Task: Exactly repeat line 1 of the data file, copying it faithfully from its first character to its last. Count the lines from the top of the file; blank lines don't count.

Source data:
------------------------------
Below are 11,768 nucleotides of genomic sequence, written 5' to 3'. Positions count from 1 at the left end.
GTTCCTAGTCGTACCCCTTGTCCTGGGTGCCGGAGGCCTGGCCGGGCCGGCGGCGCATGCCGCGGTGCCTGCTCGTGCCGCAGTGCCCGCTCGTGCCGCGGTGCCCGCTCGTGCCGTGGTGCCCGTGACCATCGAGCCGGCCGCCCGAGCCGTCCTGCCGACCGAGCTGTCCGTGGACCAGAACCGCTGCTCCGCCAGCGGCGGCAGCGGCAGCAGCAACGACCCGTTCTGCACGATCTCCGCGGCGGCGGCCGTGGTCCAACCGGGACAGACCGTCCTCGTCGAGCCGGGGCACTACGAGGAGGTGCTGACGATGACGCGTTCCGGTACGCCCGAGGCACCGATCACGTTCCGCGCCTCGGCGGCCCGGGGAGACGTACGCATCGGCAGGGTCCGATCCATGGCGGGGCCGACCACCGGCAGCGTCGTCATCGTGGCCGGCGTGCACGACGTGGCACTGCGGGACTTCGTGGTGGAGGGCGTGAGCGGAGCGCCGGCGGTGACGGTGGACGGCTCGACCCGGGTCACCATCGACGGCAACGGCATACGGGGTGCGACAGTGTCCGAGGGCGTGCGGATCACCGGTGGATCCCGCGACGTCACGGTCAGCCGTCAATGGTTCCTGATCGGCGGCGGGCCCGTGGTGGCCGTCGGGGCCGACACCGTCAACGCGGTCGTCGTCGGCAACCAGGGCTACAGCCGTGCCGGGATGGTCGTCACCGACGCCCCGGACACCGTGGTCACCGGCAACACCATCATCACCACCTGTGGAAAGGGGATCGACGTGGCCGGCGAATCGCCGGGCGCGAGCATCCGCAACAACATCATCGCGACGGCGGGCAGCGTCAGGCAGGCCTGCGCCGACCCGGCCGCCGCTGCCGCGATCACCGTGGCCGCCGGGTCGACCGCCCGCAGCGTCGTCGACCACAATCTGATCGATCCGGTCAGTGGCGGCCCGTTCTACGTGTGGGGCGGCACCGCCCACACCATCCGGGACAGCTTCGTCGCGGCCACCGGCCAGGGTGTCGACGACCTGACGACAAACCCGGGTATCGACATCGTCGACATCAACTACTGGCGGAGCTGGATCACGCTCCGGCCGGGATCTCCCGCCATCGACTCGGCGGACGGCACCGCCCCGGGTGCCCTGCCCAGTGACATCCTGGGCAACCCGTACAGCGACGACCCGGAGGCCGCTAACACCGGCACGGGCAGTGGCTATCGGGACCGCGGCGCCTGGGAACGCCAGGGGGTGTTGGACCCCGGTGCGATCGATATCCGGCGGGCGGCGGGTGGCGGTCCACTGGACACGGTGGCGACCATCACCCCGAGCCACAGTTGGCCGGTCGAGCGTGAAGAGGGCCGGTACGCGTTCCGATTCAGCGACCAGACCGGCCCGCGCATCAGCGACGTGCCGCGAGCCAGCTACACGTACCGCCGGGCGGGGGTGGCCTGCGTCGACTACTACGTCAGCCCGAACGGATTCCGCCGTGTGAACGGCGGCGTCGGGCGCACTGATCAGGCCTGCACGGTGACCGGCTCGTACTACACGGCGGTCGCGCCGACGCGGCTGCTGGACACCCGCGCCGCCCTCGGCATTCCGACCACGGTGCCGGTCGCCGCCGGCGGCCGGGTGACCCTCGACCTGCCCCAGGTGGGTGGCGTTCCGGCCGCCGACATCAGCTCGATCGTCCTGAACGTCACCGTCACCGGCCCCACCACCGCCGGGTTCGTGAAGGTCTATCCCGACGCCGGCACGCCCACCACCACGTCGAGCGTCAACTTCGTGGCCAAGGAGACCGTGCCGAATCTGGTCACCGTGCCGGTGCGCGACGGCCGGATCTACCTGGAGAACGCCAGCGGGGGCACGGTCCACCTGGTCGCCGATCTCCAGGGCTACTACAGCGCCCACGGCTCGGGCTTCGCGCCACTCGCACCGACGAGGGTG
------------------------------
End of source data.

Below are 11,768 nucleotides of genomic sequence, written 5' to 3'. Positions count from 1 at the left end.